Two Syrian warplanes were shot down on Sunday by Turkish forces in Idlib in northwestern Syria amid direct confrontations between Syrian and Turkish troops, reported Syrian Arab News Agency (SANA).
Defence Minister Hulusi Akar said that Turkey launched “Operation Spring Shield” in Idlib against Syrian forces on Sunday, in response to the Syrian attack last Thursday, which killed at least 33 Turkish soldiers.
Meanwhile, SANA confirmed that the two jets were downed and that the four pilots ejected with parachutes and landed safely. The Turkish Defence Ministry stated that the Turkish forces had also destroyed three Syrian regime air defence systems, including one that downed a Turkish armed drone.
Earlier, SANA said it had downed a drone inside northwest Syria, and was closing its airspace for any flights or drones across the country’s northwestern region. It said any aircraft that penetrates Syrian airspace will be treated as hostile and shot down.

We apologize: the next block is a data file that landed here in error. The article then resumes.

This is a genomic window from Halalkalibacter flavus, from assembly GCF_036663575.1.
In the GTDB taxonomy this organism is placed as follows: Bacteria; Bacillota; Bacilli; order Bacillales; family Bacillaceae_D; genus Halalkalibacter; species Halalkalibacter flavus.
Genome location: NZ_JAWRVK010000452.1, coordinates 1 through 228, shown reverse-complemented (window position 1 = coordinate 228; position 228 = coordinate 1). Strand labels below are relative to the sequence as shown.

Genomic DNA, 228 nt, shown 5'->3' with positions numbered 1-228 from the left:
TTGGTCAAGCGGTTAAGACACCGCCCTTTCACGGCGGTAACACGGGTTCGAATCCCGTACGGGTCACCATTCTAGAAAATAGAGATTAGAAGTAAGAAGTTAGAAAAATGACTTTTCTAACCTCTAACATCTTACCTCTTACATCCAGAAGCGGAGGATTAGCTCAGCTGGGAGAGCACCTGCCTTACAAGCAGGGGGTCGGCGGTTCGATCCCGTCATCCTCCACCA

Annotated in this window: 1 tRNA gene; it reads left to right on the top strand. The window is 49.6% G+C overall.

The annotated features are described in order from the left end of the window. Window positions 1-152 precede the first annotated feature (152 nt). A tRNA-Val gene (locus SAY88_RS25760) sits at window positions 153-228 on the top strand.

Akar noted that the operation’s only goal is self-defense against Syrian soldiers and units that have attacked Turkish troops in the area, explaining that Turkey had “neutralized” more than 2,200 Syrian troops, 103 tanks, and eight helicopters.
Highlighting that Turkey does not aim to face off Russia, he said “we have no intention to confront Russia, but we want to stop the Assad regime’s massacre of civilians. Our target is only regime forces and elements attacking our troops.”
Operation Spring Shield is the fourth Turkish military operation in northern Syria since 2016. On Saturday, Turkey had asked Russia to stay out of Turkey’s fight against the Syrian government. Turkey’s president Tayyip Erdogan is to travel to Moscow on 5 March to discuss the Syrian crisis with his Russian counterpart.
The UN said Sunday that at least 13,000 people were gassed on Turkey’s land border with Greece, one day after Erdogan’s announcement about opening Turkey’s western borders to migrants and refugees to head into the European Union.
Clashing with Migrants, the Greek police fired tear gas and stun grenades at migrants who approached the border attempting to cross.
Others tried to enter Greece by sea crossing from the Turkish coast to the Greek islands. The Greek Merchant Marine Ministry, indicated that there is a clear increase in the number of people arriving by dinghies from the nearby Turkish coast. The ministry added that around 390 people have arrived in Greece in several boats since Sunday morning.